The government regularly talks about fiscal reforms that would see it scaling up spending on infrastructure and channeling more resources to growing the non-oil sector, but translating the intention to action seems far-fetched as the 2022-2024 Medium Term Expenditure Framework and Fiscal Strategy Paper (MTEF/FSP yet reflects old habits.
As of March, the country’s documented debt stock exceeded N33 trillion, raising concerns from different stakeholders, including the Director-General of the World Trade Organisation (WTO), Dr. Ngozi Okonjo-Iweala, on its sustainability.
At the event, global leaders raised concerns about Nigeria’s and other African countries’ debt burdenMinister of Finance, Budget and National Planning, Zainab Ahmed, said the country had no alternative to continuous loan accumulation. The Senate President, Ahmed Lawan, re-echoed the position the same week.
Within the three years covered in MTEF/FSP, the Federal Government plans to take fresh loans amounting to roughly N15 trillion – an amount spread accordingly: N4.893 trillion (2022), N4.75 trillion (2023) and N5.356 trillion (2024). The estimated loans are evenly split between domestic and external sources.
The loan estimates are 60 per cent or N5.6 trillion higher than the total N9.4 trillion earmarked for capital projects in the three years. Next year’s estimated capital vote is N3.262 trillion as against N3.162 trillion proposed for 2023 and N3.155 trillion planned for 2024. The amount approved in this year’s budget, which is N4.125 trillion, is larger than what is being contemplated for any of the three fiscal years starting from 2022 even though the government wants to increase total spending.
Next year’s budget, though would be adjusted in line with economic realities before presentation, is estimated at N13.982 trillion. It will increase by roughly 10 per cent trillion to N15.458 trillion in 2023 while the total spending will jump to N16.772 trillion.
The proposed new borrowing is about one-third of the total N46.3 trillion the FG intends to spend between 2022 and 2024 while the capital projects will take just one-fifth of the spending estimates.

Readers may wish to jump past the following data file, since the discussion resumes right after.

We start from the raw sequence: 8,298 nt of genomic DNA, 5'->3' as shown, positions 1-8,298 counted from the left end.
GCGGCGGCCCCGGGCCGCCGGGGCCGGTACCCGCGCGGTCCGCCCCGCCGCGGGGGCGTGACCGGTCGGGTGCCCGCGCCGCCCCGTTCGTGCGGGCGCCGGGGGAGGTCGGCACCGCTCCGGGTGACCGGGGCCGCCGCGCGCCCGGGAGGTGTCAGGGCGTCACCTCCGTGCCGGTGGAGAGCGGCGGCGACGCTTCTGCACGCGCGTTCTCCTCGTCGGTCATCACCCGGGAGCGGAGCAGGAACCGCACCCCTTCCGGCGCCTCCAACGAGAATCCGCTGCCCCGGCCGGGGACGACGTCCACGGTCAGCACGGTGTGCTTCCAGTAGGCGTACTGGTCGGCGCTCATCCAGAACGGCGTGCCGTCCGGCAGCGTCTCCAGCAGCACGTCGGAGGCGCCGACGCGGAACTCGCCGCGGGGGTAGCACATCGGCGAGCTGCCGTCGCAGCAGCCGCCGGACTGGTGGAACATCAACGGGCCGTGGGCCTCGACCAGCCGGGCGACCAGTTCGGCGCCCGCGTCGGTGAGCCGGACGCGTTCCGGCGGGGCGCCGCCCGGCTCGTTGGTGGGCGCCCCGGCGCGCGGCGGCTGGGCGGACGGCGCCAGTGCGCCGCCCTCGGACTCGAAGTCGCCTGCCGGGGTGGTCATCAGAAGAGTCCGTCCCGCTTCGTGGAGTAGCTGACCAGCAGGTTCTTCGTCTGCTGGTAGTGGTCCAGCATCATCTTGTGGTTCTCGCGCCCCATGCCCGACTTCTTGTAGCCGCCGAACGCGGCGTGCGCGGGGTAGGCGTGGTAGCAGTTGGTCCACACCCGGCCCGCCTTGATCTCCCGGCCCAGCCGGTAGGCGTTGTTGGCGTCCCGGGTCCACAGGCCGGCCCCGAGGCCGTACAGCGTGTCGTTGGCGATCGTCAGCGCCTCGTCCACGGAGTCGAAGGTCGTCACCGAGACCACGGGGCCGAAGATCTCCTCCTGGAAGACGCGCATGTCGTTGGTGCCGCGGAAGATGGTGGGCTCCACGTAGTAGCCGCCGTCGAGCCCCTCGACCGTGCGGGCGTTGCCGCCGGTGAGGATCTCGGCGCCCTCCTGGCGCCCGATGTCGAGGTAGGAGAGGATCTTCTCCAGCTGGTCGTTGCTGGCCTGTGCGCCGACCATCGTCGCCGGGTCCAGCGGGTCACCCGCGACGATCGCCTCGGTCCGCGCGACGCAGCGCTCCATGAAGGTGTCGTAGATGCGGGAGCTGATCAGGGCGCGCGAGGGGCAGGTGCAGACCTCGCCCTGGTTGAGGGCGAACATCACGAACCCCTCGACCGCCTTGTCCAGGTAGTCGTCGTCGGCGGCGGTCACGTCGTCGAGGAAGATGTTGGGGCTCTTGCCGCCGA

The finance minister while presenting the 2022-2024 MTEF/FSP to the National Economic Council (NEC), last week, said it was prepared against the backdrop of global economic recovery, amidst improved vaccination outlook and lower incidence of (COVID-19) infection. Hence, the document, which was endorsed by NEC, assumed the economy is rising from the ashes of COVID-19 with full recovery in sight.
Whereas there is a remarkable achievement of vaccination in different parts of the globe, the World Health Organisation (WHO) said less than two per cent of Africans have received the first dose of the vaccine. At the moment, a new wave driven by a dreaded Delta variant is sweeping across Africa.
“The speed and scale of Africa’s third wave are like nothing we have seen before,” WHO’s regional director for Africa, Dr. Matshidiso Moeti, said. With the recent surge in new cases, there is a renewed air of uncertainty across regional blocs.
As the highly infectious Delta variant sends panic across the globe, countries are relapsing into new restrictions and lockdowns, which economists warn could derail the gradual recovery. The uncertainty, as expected, is driving the dollar, a haven during economic uncertainty, to new highs.
On the strength of the assumption that the economy is on a recovery path, the government has reviewed upward oil benchmarks to 1.88 million barrels per day (bpd) at $57pb for next year. At $57pb and $55pb, the government hopes to scale up production to 2.23 million bpd and 2.22 million bpd in 2023 and 2024 respectively.